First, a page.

The Teragram Ballroom is an intimate concert venue a little off the beaten path in downtown Los Angeles that holds around six hundred people. My wife and I tracked it down Thursday night to see Princess, a Prince cover band, since my wife is a huge Prince fan (and since our friend, Karl, told me about the concert just in time for Mother’s Day shopping).
We arrived early, partly because that is a sickness of mine and partly to combat the oppressive Los Angeles traffic. We entered the venue ninety minutes before showtime only to discover that there is no seating in the Teragram Ballroom, so we found a spot at the edge of the stage and began our standing marathon.
It was worth it. It was such a fun show. Princess consists of Maya Rudolph of Saturday Night Live fame and Gretchen Lieberum, a singer-songwriter college friend of hers, so it was part great music and part hilarious. That Rudolph’s fellow SNL actor, Fred Armisen, unexpectedly was part of the band made it even better.
I don’t go to many concerts but happened to attend a couple lately and both were trips down memory lane. Both U2 and Prince music apparently produce large class reunions from the 1980s. I did not see kiosks for treating baldness, midlife crises, or fading eyesight at either concert, but those seem like missed opportunities.
What I did see were people reconnecting with thoughts and emotions from over thirty years ago that were important early chapters in what has now become life stories. I was not immune. I surely did not know what I was looking for in high school, but reconnecting with that U2 song made me consider how I have handled the journey in the intervening years. And I didn’t really go crazy in high school, but reconnecting with that Prince song made me reflect on whether I have made good use of this fleeting life since I first sang that fleeting life anthem along with him in 1984.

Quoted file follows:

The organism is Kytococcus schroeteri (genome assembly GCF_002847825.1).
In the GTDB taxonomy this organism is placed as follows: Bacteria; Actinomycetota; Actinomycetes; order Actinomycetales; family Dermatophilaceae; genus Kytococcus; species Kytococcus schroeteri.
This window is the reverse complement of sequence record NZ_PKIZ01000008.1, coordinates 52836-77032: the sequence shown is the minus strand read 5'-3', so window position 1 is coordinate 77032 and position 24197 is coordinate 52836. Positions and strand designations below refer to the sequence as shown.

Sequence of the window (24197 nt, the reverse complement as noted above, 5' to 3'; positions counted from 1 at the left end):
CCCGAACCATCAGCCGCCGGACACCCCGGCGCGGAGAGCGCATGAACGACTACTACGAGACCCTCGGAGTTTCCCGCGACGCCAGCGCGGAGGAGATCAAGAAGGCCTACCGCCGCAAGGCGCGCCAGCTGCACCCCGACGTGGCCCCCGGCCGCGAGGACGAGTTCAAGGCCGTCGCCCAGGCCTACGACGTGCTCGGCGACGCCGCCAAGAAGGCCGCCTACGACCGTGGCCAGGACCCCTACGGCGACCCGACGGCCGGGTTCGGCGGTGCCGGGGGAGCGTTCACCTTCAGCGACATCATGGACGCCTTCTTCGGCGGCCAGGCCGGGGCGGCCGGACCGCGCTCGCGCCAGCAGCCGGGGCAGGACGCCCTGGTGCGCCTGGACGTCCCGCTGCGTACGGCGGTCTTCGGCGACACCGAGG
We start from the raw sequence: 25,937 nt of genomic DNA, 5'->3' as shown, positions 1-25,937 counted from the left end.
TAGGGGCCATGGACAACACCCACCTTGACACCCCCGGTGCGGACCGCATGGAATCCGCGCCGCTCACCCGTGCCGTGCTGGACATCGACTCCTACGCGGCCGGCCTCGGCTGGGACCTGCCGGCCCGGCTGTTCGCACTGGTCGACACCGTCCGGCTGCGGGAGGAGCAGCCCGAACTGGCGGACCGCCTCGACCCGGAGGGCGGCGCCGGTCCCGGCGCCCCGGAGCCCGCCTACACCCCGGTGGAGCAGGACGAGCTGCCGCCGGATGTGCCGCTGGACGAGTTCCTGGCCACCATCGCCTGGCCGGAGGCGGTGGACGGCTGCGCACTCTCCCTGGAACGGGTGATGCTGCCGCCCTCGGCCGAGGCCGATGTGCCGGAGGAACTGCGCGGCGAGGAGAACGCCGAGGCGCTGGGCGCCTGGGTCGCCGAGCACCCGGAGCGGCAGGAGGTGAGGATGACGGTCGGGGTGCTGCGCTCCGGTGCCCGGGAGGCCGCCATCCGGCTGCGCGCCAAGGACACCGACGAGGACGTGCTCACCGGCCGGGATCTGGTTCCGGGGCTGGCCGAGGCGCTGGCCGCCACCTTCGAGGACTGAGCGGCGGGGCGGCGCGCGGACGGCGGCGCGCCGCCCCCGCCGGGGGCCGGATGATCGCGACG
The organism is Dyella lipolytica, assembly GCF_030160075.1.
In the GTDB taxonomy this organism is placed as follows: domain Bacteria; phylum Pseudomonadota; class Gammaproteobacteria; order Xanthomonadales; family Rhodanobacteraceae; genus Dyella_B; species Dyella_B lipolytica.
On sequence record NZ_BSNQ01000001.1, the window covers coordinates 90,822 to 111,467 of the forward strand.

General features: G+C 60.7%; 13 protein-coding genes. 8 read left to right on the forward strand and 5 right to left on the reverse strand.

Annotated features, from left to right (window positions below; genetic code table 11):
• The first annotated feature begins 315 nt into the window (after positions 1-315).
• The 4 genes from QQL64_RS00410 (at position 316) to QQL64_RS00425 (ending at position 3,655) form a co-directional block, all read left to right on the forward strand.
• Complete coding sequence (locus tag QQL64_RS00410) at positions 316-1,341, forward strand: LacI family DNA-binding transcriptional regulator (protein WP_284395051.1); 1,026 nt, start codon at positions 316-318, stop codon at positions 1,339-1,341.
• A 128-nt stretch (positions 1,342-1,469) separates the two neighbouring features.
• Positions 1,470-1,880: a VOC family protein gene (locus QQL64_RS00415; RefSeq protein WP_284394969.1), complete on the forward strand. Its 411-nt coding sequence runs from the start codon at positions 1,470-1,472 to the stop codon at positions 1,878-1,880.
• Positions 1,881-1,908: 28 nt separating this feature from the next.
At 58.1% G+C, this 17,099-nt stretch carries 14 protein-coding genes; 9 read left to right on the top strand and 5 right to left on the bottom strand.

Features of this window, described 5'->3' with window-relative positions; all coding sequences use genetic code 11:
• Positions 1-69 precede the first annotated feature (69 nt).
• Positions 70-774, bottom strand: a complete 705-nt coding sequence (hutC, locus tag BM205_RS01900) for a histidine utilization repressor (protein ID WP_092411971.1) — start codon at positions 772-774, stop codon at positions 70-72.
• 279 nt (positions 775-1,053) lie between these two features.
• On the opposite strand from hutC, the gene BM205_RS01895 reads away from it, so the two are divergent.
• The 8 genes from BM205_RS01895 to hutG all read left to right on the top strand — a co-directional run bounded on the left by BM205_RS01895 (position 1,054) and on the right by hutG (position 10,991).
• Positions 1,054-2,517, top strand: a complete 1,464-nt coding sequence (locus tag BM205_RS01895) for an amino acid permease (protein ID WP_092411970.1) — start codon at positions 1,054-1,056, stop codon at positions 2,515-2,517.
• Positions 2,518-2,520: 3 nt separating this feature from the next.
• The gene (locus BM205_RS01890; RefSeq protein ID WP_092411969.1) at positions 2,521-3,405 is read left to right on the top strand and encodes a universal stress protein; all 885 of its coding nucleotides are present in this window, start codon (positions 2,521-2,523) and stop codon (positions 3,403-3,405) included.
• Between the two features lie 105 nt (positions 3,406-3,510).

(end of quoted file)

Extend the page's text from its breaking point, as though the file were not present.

It was fitting that Maya Rudolph and her college buddy were on stage Thursday night. They are us, the children of the 1980s, and we are all together at this interesting stage of life. In this time of life reflection, it is a general rule that regrets and disappointment show up to say hello. So if I can call for one more class meeting, I simply have one question for my fellow students: Are we gonna let the elevator bring us down?
I choose to punch a higher floor and start looking up.